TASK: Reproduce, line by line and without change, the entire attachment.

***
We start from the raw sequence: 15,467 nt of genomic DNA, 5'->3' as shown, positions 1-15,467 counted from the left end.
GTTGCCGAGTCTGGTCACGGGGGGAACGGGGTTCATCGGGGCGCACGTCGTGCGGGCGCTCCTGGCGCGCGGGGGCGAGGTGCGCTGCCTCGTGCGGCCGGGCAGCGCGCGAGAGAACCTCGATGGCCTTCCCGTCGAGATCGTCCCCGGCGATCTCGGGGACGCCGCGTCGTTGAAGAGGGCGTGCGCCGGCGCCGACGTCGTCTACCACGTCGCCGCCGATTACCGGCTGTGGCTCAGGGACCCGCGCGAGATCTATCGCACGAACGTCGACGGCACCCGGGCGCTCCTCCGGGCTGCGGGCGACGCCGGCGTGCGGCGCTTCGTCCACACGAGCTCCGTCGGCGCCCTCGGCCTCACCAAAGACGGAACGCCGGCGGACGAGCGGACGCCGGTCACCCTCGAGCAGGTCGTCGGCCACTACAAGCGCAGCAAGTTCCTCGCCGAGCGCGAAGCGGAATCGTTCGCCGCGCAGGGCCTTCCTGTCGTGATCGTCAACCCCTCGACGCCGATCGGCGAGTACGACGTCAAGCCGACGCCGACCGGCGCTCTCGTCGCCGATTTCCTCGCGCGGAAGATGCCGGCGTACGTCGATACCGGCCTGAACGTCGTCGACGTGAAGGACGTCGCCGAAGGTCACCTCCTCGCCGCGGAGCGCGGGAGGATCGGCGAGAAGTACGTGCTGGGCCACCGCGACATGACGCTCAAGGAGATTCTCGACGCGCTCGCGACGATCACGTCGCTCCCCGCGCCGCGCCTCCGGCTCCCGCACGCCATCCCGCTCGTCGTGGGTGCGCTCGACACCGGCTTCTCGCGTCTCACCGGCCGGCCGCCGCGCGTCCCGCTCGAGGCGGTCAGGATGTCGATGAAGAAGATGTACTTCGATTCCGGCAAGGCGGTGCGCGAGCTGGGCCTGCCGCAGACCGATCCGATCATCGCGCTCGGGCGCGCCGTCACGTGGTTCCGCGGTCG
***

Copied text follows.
We start from the raw sequence: 15,467 nt of genomic DNA, 5'->3' as shown, positions 1-15,467 counted from the left end.
GTTGCCGAGTCTGGTCACGGGGGGAACGGGGTTCATCGGGGCGCACGTCGTGCGGGCGCTCCTGGCGCGCGGGGGCGAGGTGCGCTGCCTCGTGCGGCCGGGCAGCGCGCGAGAGAACCTCGATGGCCTTCCCGTCGAGATCGTCCCCGGCGATCTCGGGGACGCCGCGTCGTTGAAGAGGGCGTGCGCCGGCGCCGACGTCGTCTACCACGTCGCCGCCGATTACCGGCTGTGGCTCAGGGACCCGCGCGAGATCTATCGCACGAACGTCGACGGCACCCGGGCGCTCCTCCGGGCTGCGGGCGACGCCGGCGTGCGGCGCTTCGTCCACACGAGCTCCGTCGGCGCCCTCGGCCTCACCAAAGACGGAACGCCGGCGGACGAGCGGACGCCGGTCACCCTCGAGCAGGTCGTCGGCCACTACAAGCGCAGCAAGTTCCTCGCCGAGCGCGAAGCGGAATCGTTCGCCGCGCAGGGCCTTCCTGTCGTGATCGTCAACCCCTCGACGCCGATCGGCGAGTACGACGTCAAGCCGACGCCGACCGGCGCTCTCGTCGCCGATTTCCTCGCGCGGAAGATGCCGGCGTACGTCGATACCGGCCTGAACGTCGTCGACGTGAAGGACGTCGCCGAAGGTCACCTCCTCGCCGCGGAGCGCGGGAGGATCGGCGAGAAGTACGTGCTGGGCCACCGCGACATGACGCTCAAGGAGATTCTCGACGCGCTCGCGACGATCACGTCGCTCCCCGCGCCGCGCCTCCGGCTCCCGCACGCCATCCCGCTCGTCGTGGGTGCGCTCGACACCGGCTTCTCGCGTCTCACCGGCCGGCCGCCGCGCGTCCCGCTCGAGGCGGTCAGGATGTCGATGAAGAAGATGTACTTCGATTCCGGCAAGGCGGTGCGCGAGCTGGGCCTGCCGCAGACCGATCCGATCATCGCGCTCGGGCGCGCCGTCACGTGGTTCCGCGGTCG